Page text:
Chase rolled his neck a bit, stalling for time, trying to sort through this, find an angle to play. “She’s a very busy woman. I wouldn’t even know what to say to get her here.”

“You’re a good attorney, Chase,” Win said, steepling his fingers. “I’m sure you’ll come up with something.”

Chase nodded, looked down, studied his manicure.

“No,” he said. He looked back up slowly. “I don’t sell out clients, Windsor.”

“Even if it meant landing a client as big as Lock-Horne?”

“Even then.”

“And you’re not doing this just to impress me with your discretion?”

Chase smiled, relieved, as though he finally got the joke. “No,” he said. “But wouldn’t that be having my cake and eating it too?” He tried to laugh it off. Win didn’t join him.

“This isn’t a test, Chase. I need you to get her here. I guarantee that she won’t find out you helped me.”

“Do you think that’s all that concerns me here—how it would look?”

Win said nothing.

“If that’s the case, you’ve misread me. The answer is still no, I’m afraid.”

“Thank about it,” Win said.

“Nothing to think about,” Chase said. He leaned back, crossing one leg over the other, making sure the crease sat right. “You didn’t really think I’d go along with this, did you, Windsor?”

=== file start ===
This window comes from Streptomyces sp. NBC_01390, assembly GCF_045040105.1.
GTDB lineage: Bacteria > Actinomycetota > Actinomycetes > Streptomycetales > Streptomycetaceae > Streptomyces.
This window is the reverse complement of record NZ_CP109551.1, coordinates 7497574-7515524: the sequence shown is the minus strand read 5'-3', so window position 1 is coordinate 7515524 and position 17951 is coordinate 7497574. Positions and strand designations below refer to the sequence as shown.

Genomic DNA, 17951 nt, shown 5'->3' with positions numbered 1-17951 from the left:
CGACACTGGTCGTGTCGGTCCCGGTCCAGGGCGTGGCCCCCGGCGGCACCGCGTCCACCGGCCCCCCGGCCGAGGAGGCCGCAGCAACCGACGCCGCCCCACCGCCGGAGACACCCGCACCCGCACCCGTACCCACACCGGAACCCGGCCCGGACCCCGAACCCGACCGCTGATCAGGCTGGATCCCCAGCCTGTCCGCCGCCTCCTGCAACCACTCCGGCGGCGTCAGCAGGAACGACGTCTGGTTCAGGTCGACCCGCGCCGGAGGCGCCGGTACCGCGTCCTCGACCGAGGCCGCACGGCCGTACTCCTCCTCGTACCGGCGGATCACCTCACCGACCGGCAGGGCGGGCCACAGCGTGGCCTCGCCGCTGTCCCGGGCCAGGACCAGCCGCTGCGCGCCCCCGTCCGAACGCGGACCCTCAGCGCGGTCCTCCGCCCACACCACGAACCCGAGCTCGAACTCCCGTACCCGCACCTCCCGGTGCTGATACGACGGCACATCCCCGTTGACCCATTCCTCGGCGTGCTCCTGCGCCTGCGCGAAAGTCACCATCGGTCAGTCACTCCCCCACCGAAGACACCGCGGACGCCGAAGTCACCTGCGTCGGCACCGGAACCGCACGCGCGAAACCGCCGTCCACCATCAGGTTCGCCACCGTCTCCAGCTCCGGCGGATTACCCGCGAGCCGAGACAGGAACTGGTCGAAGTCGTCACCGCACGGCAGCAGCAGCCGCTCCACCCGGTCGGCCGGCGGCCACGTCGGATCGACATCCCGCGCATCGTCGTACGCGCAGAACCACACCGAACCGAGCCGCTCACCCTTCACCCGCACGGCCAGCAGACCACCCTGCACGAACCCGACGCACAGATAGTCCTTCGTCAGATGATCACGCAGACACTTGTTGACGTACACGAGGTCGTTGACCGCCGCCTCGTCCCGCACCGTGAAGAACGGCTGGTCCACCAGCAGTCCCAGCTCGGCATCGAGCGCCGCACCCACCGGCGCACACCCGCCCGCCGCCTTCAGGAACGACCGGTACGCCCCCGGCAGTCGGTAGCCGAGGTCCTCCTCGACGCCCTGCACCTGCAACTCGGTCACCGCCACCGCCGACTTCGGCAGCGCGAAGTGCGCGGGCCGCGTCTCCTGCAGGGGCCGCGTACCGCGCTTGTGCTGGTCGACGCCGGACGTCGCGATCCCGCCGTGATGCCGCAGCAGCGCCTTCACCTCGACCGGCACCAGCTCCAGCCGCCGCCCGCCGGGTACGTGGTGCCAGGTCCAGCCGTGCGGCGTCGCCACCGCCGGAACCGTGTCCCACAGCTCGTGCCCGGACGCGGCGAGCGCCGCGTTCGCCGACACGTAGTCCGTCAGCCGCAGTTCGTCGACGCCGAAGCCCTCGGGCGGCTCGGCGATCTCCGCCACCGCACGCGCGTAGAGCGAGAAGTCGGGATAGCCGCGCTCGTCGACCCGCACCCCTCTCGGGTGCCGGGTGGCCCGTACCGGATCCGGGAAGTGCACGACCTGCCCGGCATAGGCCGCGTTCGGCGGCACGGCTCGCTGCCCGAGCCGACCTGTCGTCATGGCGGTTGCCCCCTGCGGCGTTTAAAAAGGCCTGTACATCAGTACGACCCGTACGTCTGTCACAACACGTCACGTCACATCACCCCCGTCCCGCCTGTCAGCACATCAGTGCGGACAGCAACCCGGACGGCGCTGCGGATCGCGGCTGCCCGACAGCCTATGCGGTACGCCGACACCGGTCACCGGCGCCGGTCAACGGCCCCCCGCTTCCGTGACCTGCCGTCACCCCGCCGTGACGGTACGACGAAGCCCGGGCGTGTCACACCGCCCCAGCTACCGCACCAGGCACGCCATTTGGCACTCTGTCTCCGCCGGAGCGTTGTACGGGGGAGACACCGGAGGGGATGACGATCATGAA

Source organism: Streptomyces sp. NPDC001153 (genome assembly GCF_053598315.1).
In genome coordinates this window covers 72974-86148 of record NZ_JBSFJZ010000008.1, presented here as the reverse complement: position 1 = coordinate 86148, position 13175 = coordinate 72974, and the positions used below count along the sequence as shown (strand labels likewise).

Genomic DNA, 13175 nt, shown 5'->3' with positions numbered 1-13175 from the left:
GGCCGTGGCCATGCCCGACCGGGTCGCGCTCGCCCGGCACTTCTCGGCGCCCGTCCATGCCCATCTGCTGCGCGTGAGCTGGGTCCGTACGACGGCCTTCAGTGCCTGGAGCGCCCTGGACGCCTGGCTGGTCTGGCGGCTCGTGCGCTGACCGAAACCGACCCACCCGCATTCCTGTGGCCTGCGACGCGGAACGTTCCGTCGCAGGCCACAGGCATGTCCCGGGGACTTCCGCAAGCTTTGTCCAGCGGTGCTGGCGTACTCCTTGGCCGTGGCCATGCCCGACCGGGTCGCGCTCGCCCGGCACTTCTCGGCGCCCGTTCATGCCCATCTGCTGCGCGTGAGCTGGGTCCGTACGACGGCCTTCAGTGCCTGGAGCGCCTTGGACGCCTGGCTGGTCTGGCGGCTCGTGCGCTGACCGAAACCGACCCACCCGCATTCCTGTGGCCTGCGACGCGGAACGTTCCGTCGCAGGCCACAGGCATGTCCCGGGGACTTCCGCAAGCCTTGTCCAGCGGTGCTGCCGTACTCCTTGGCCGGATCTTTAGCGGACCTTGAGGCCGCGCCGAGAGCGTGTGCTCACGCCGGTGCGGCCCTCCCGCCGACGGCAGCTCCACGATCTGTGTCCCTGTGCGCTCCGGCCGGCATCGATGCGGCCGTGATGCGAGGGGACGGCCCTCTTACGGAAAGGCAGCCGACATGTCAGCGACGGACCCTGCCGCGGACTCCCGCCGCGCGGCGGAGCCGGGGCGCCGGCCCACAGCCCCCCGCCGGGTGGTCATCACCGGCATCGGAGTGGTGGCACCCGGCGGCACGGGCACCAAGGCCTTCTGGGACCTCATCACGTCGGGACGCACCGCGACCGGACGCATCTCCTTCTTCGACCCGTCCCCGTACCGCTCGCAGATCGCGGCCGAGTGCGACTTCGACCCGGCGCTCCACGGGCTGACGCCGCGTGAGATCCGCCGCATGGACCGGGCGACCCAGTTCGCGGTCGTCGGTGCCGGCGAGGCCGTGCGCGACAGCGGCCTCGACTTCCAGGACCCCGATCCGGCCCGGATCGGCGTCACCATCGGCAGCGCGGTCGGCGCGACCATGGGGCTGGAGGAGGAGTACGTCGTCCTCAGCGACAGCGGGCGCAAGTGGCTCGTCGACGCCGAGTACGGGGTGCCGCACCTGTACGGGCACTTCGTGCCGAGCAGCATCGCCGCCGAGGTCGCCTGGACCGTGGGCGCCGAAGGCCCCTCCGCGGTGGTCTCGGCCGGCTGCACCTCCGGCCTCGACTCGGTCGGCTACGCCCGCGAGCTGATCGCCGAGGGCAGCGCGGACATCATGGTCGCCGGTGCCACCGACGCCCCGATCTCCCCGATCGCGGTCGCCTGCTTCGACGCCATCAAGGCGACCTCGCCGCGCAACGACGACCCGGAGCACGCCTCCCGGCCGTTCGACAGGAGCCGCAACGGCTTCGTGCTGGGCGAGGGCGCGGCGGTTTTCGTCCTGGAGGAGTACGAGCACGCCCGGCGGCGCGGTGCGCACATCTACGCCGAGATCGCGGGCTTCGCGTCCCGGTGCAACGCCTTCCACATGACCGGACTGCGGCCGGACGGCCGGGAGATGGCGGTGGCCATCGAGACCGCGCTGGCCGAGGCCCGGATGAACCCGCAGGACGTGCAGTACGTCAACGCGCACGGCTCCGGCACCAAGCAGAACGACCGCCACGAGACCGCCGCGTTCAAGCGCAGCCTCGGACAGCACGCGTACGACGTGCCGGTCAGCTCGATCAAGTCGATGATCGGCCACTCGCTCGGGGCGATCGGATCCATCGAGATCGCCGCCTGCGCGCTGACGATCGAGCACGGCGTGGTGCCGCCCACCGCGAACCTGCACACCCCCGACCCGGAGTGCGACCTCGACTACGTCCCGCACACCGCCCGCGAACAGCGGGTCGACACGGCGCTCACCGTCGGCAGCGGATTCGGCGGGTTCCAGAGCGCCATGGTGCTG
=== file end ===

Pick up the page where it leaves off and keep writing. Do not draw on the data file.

“I hoped.”

Chase again looked at Myron, then back at Win. “I’m afraid I can’t help you, gentlemen.”

“Oh, you’ll help us,” Win said.

“Pardon me?”

“It’s just a matter of what we need to do to get your cooperation.”

Chase frowned. “Are you trying to bribe me?”

“No,” Win said. “I already did that. By offering you our business.”

“Then I don’t understand—”

Myron spoke for the first time. “I’m going to make you,” he said.

Chase Layton looked at Myron and smiled. Again he said, “Pardon me?”

Myron rose. He kept his expression flat, remembering what he’d learned from Win about intimidation. “I don’t want to hurt you,” Myron said. “But you will call Susan Lex and get her to come here. And you’ll do it now.”

Chase folded his arms and sat them atop his belly. “If you wish to discuss this further—”

“I don’t,” Myron said.

Myron walked around the table. Chase did not back away. “I will not call her,” he said firmly. “Windsor, would you tell your friend to sit down?”

Win feigned a helpless shrug.

Myron stood directly over Chase. He looked back at Win. Win said, “Let me handle it.”

Myron shook his head. He loomed over Chase and let his gaze fall. “One last chance.”

Chase Layton’s face was calm, almost amused. He probably saw this as a bizarre put-on—or perhaps he was just certain that Myron would back down. That was how it was with men like Chase Layton. Physical violence was not a part of the Layton equation. Oh, sure, those uneducated animals on the street might engage in it. They might knock him on the head for his wallet. Other people—lesser people, really—yes, they solved problems with physical violence. But that was another planet—one filled with a more primitive species. In Chase Layton’s world, a world of status and position and lofty manners, you were untouchable. Men threatened. Men sued. Men cursed. Men schemed behind one another’s backs. Men never engaged in face-to-face violence.